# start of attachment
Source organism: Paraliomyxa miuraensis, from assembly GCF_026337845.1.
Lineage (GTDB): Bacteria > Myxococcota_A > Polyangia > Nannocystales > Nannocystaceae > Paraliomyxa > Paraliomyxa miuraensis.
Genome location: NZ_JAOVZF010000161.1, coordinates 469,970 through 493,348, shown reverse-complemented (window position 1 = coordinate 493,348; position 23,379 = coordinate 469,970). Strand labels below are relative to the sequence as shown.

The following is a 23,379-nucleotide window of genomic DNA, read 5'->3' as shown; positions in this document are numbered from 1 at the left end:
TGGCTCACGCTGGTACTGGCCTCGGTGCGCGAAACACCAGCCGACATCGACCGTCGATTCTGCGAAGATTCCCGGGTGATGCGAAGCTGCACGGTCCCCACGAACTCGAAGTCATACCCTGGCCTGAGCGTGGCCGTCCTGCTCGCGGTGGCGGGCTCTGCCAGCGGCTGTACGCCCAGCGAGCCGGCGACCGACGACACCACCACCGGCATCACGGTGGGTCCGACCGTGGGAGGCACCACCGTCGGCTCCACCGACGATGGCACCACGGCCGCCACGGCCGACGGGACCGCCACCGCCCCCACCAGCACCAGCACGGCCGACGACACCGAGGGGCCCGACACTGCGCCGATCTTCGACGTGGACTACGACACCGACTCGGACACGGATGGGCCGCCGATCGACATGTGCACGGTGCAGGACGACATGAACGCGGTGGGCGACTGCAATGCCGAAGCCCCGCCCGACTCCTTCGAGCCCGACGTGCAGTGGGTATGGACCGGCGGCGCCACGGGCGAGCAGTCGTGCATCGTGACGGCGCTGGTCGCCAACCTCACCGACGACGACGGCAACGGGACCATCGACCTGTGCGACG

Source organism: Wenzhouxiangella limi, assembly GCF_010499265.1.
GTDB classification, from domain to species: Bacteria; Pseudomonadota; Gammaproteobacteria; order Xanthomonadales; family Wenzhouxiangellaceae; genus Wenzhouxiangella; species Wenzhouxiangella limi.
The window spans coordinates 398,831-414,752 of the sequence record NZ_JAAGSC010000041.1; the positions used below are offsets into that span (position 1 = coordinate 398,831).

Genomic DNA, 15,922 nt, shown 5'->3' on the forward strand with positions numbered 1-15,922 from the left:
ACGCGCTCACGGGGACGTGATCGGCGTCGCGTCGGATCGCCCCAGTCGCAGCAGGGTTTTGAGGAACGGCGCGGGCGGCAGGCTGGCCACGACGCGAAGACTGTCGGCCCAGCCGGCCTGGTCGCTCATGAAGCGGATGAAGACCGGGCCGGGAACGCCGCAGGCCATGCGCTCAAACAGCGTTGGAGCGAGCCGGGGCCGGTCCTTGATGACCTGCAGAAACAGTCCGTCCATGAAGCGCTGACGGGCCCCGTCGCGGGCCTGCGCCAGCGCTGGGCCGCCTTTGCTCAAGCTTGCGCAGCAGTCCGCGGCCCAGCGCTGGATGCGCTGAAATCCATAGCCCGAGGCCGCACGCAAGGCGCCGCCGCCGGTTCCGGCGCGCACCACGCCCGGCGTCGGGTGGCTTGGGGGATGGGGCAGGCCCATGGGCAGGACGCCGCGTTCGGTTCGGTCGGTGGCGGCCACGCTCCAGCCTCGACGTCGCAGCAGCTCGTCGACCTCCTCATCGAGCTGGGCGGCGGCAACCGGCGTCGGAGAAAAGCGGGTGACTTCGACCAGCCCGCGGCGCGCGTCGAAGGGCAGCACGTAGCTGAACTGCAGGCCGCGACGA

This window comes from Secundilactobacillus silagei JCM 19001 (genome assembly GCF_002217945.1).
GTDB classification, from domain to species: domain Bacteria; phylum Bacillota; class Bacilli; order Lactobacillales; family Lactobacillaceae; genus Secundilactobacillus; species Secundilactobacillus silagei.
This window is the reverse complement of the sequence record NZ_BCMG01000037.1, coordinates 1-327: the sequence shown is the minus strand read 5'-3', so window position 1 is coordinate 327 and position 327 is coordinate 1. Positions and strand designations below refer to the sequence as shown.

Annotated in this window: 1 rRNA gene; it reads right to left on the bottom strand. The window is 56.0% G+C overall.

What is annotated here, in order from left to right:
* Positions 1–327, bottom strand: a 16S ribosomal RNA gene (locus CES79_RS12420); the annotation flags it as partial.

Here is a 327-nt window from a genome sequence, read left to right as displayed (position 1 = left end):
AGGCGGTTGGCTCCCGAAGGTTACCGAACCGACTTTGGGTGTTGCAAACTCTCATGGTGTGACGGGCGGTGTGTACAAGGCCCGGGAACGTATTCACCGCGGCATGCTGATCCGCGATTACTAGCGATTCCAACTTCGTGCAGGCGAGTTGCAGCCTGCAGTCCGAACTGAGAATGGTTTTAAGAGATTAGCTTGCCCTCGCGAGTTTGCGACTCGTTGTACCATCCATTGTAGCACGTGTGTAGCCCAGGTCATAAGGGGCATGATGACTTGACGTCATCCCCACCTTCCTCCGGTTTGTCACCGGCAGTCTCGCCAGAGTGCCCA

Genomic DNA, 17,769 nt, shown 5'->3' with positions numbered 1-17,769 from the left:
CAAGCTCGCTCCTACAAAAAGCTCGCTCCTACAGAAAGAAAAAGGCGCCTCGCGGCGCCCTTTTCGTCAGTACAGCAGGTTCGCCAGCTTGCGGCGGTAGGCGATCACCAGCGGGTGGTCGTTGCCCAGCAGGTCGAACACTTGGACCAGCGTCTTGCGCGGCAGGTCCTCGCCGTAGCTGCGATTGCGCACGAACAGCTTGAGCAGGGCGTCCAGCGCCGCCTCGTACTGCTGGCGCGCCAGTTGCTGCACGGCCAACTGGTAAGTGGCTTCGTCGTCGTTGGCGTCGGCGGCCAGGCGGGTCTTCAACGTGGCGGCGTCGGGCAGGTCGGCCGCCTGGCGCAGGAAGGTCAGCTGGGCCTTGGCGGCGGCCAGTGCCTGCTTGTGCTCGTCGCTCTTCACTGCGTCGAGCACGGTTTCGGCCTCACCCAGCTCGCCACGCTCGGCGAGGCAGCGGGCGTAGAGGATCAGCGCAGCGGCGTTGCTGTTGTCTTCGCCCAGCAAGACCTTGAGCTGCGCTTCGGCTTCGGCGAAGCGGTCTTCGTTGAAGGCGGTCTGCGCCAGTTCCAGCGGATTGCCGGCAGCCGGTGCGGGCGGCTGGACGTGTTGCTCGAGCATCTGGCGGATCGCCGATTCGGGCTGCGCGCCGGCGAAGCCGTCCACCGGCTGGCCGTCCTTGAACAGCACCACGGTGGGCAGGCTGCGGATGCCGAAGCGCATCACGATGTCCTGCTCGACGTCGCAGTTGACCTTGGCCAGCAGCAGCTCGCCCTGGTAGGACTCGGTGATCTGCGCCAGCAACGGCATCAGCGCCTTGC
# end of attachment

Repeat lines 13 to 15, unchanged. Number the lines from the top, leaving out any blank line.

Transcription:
This window is the reverse complement of the sequence record NZ_BCMG01000037.1, coordinates 1-327: the sequence shown is the minus strand read 5'-3', so window position 1 is coordinate 327 and position 327 is coordinate 1. Positions and strand designations below refer to the sequence as shown.

Annotated in this window: 1 rRNA gene; it reads right to left on the bottom strand. The window is 56.0% G+C overall.

What is annotated here, in order from left to right: